Identify the common points amongst authors
This technique will show you how to create a grid of common points of authors' positions.
You have to figure out what the common points of agreement and disagreement between authors as a first step to creating a full map of the debate.
Creating a grid of common points involves identifying the points of the authors, locating points of agreement and disagreement and revising the analysis to completely cover the issue.
For this technique, you will need a means of sorting and grouping points to create a table. You might want to use sticky notes on a board or a program like omnigraffle.
To cluster the authors' points from your notes around small set of common topics, you can use 3 strategies:
Start creating common points for the clusters by stating a claim that 2 or more authors disagree with each other.
For example, a common point on an environmental issue might be: "We should open up our wilderness areas."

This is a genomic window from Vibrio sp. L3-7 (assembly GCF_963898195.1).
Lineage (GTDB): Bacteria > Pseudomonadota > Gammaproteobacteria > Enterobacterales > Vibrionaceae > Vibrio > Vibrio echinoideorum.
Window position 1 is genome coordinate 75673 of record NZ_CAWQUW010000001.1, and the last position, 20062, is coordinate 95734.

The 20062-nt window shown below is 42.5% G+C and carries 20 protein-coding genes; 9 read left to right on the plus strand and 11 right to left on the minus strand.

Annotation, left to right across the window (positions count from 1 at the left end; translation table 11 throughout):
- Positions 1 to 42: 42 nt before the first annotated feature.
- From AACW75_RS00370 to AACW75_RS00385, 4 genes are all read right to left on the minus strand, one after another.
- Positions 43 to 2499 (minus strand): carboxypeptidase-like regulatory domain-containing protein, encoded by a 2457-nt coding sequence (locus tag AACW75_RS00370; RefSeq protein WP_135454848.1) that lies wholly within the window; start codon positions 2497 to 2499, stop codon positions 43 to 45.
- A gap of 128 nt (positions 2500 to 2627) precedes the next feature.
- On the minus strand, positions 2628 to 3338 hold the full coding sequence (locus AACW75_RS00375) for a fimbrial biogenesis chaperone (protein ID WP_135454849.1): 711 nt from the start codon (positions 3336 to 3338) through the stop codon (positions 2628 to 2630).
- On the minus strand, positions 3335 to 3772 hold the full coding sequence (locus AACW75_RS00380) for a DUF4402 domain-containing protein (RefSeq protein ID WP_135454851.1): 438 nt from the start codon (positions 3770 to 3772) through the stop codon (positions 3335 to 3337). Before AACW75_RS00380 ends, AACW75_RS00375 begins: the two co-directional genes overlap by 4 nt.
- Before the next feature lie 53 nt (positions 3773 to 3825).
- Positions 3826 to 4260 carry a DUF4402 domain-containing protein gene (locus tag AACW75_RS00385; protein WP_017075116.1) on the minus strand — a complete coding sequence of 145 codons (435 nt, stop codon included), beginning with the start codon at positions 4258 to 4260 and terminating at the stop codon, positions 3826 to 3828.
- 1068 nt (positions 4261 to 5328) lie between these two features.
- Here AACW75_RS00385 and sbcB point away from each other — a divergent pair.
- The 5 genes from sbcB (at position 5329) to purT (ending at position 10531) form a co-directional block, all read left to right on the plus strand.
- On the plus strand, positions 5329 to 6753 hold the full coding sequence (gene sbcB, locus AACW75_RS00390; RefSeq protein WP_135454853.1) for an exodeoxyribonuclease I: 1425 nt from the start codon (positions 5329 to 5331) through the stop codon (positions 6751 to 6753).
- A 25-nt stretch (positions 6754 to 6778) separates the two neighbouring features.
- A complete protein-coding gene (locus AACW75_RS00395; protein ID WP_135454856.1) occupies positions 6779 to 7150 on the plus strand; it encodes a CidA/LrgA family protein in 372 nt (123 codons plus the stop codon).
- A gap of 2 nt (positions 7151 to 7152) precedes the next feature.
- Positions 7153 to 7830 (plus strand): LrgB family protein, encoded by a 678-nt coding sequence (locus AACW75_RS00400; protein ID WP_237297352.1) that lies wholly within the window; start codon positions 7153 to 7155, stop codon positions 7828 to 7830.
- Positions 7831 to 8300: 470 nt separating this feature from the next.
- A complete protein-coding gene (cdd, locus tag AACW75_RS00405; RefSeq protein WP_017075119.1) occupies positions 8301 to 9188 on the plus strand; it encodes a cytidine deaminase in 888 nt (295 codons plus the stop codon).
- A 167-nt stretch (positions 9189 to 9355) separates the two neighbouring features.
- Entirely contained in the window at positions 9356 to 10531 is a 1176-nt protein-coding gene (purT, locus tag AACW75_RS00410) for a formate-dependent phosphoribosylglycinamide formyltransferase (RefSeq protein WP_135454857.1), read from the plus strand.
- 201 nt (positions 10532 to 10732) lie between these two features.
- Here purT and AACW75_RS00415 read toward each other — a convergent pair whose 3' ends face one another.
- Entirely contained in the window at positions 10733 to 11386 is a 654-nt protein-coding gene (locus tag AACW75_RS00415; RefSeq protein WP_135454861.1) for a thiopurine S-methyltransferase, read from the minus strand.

Create table with authors as rows and points for columns.
For each author, fill in the cells of the table by stating the author's position on that common point. Start by figuring out if the author:
For example, maybe you unfairly characterized an author's position as "we should NOT open up our wilderness areas" but it would be more fair to state the author's position as: "we should LIMIT access to our wilderness areas."
For example, "we should limit access to our wilderness areas" might become: "we should limit access to our wilderness areas to preserve them from destruction."
Using your notes, work across authors to make sure that you have completely represented the author's position. Also work across columns to make sure you have covered the entire issue. Add additional comments to grid as needed.
A grid of common points
Does the grid...
Kaufer, D. S., Geisler, C., & Neuwirth, C. M. (1989). Arguing from sources: Exploring issues through reading and writing. San Diego, CA: Harcourt Brace Jovanovich, (pp 134-148).